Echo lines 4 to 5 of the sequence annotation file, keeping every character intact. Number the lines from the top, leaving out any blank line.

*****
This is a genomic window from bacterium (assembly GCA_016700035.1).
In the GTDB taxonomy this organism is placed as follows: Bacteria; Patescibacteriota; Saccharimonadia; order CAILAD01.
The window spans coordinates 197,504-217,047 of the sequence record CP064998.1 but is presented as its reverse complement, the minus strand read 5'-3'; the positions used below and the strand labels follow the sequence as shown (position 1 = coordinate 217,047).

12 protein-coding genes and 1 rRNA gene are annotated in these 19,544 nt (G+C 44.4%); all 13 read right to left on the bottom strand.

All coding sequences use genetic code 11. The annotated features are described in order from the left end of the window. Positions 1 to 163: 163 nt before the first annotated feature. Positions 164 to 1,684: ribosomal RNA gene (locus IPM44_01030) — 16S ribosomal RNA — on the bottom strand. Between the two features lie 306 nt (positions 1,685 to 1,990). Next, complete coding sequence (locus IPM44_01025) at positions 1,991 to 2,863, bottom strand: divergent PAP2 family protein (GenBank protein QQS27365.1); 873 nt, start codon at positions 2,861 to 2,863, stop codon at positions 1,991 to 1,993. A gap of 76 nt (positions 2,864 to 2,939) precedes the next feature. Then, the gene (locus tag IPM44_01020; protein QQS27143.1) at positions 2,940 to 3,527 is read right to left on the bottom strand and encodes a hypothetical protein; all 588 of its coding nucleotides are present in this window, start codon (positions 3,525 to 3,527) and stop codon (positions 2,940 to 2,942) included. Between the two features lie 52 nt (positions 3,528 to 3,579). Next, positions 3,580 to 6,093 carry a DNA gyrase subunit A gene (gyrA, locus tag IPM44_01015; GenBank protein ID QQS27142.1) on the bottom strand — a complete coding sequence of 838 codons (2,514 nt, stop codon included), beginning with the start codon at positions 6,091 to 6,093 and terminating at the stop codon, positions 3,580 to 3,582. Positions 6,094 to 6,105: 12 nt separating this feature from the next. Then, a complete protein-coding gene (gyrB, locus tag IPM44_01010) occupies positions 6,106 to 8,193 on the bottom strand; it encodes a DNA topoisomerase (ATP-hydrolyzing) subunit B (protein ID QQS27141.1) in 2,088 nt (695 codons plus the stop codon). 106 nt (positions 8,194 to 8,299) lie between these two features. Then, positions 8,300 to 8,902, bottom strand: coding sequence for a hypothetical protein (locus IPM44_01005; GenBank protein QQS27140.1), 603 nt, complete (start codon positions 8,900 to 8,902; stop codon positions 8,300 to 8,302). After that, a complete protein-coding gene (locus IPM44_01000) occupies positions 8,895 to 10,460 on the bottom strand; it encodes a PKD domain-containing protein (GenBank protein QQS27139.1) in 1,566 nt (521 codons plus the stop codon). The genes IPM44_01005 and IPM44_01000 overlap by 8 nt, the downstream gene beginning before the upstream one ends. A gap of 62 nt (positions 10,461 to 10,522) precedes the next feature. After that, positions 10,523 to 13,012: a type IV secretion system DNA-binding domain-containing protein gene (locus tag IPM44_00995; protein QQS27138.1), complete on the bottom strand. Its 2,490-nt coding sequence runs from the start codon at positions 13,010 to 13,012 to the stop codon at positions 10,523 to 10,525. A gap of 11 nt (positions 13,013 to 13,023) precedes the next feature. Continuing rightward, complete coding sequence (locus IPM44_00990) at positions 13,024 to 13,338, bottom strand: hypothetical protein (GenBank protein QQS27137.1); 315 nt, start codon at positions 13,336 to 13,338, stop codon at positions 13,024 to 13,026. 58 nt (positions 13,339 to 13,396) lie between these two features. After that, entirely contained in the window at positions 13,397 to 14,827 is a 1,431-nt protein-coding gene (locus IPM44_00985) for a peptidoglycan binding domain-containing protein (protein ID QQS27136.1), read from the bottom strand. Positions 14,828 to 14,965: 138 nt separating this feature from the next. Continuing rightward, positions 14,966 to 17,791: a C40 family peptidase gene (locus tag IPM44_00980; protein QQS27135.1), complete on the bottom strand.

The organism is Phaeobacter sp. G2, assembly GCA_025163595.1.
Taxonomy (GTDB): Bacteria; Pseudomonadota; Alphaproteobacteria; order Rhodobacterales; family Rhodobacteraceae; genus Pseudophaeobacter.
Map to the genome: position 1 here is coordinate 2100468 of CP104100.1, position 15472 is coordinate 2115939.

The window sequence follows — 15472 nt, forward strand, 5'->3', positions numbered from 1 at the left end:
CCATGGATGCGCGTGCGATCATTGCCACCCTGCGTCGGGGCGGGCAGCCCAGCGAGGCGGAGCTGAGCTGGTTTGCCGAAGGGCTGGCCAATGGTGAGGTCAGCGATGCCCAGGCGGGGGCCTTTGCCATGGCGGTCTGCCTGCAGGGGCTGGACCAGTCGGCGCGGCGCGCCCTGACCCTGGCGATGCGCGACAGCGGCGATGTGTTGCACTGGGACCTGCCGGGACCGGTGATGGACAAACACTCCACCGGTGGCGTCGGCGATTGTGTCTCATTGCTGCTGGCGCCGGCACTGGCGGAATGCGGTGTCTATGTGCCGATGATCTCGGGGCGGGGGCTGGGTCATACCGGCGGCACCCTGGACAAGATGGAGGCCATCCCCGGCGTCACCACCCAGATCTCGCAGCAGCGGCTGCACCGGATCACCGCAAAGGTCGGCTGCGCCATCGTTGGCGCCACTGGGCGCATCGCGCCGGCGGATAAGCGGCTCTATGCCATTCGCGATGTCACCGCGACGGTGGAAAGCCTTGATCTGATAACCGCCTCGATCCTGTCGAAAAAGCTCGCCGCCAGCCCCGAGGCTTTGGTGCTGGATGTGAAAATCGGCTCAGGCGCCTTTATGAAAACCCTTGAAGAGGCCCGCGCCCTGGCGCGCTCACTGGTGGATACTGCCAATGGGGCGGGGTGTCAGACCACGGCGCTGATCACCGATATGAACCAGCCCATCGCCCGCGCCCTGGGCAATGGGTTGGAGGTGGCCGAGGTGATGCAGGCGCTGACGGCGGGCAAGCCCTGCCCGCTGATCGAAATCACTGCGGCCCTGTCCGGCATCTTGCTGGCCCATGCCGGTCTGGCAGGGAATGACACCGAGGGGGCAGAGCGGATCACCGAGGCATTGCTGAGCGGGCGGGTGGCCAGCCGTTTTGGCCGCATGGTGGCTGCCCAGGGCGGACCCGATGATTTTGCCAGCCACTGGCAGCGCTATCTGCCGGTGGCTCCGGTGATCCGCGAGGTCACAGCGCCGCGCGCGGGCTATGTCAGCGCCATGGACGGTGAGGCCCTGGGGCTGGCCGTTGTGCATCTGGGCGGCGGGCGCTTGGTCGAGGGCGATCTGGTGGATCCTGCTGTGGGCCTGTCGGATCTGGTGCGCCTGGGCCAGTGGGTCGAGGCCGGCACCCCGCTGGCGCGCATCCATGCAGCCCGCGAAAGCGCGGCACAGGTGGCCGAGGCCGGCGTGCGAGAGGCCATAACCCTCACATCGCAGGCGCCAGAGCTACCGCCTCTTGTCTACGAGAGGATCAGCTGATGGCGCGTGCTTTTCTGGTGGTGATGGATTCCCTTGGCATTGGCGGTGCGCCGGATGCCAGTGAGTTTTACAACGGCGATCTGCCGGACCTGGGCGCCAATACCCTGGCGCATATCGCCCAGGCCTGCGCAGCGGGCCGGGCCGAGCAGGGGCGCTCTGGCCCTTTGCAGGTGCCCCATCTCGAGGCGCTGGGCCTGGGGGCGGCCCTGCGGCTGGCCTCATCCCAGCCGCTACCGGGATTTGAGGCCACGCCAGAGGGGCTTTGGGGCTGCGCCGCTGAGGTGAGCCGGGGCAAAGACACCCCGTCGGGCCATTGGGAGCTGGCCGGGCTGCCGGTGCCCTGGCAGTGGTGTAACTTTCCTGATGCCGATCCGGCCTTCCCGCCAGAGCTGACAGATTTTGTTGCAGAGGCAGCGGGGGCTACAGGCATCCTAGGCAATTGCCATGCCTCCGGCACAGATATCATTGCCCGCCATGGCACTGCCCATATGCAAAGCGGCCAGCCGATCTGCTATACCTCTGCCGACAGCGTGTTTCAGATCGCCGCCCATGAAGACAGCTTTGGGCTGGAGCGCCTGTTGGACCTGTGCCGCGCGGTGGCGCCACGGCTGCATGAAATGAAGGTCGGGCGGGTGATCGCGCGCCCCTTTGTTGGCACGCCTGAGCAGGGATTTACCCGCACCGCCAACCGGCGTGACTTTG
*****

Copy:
12 protein-coding genes and 1 rRNA gene are annotated in these 19,544 nt (G+C 44.4%); all 13 read right to left on the bottom strand.

All coding sequences use genetic code 11. The annotated features are described in order from the left end of the window. Positions 1 to 163: 163 nt before the first annotated feature. Positions 164 to 1,684: ribosomal RNA gene (locus IPM44_01030) — 16S ribosomal RNA — on the bottom strand. Between the two features lie 306 nt (positions 1,685 to 1,990). Next, complete coding sequence (locus IPM44_01025) at positions 1,991 to 2,863, bottom strand: divergent PAP2 family protein (GenBank protein QQS27365.1); 873 nt, start codon at positions 2,861 to 2,863, stop codon at positions 1,991 to 1,993. A gap of 76 nt (positions 2,864 to 2,939) precedes the next feature. Then, the gene (locus tag IPM44_01020; protein QQS27143.1) at positions 2,940 to 3,527 is read right to left on the bottom strand and encodes a hypothetical protein; all 588 of its coding nucleotides are present in this window, start codon (positions 3,525 to 3,527) and stop codon (positions 2,940 to 2,942) included. Between the two features lie 52 nt (positions 3,528 to 3,579). Next, positions 3,580 to 6,093 carry a DNA gyrase subunit A gene (gyrA, locus tag IPM44_01015; GenBank protein ID QQS27142.1) on the bottom strand — a complete coding sequence of 838 codons (2,514 nt, stop codon included), beginning with the start codon at positions 6,091 to 6,093 and terminating at the stop codon, positions 3,580 to 3,582. Positions 6,094 to 6,105: 12 nt separating this feature from the next. Then, a complete protein-coding gene (gyrB, locus tag IPM44_01010) occupies positions 6,106 to 8,193 on the bottom strand; it encodes a DNA topoisomerase (ATP-hydrolyzing) subunit B (protein ID QQS27141.1) in 2,088 nt (695 codons plus the stop codon). 106 nt (positions 8,194 to 8,299) lie between these two features. Then, positions 8,300 to 8,902, bottom strand: coding sequence for a hypothetical protein (locus IPM44_01005; GenBank protein QQS27140.1), 603 nt, complete (start codon positions 8,900 to 8,902; stop codon positions 8,300 to 8,302). After that, a complete protein-coding gene (locus IPM44_01000) occupies positions 8,895 to 10,460 on the bottom strand; it encodes a PKD domain-containing protein (GenBank protein QQS27139.1) in 1,566 nt (521 codons plus the stop codon). The genes IPM44_01005 and IPM44_01000 overlap by 8 nt, the downstream gene beginning before the upstream one ends. A gap of 62 nt (positions 10,461 to 10,522) precedes the next feature. After that, positions 10,523 to 13,012: a type IV secretion system DNA-binding domain-containing protein gene (locus tag IPM44_00995; protein QQS27138.1), complete on the bottom strand. Its 2,490-nt coding sequence runs from the start codon at positions 13,010 to 13,012 to the stop codon at positions 10,523 to 10,525. A gap of 11 nt (positions 13,013 to 13,023) precedes the next feature. Continuing rightward, complete coding sequence (locus IPM44_00990) at positions 13,024 to 13,338, bottom strand: hypothetical protein (GenBank protein QQS27137.1); 315 nt, start codon at positions 13,336 to 13,338, stop codon at positions 13,024 to 13,026. 58 nt (positions 13,339 to 13,396) lie between these two features. After that, entirely contained in the window at positions 13,397 to 14,827 is a 1,431-nt protein-coding gene (locus IPM44_00985) for a peptidoglycan binding domain-containing protein (protein ID QQS27136.1), read from the bottom strand. Positions 14,828 to 14,965: 138 nt separating this feature from the next. Continuing rightward, positions 14,966 to 17,791: a C40 family peptidase gene (locus tag IPM44_00980; protein QQS27135.1), complete on the bottom strand.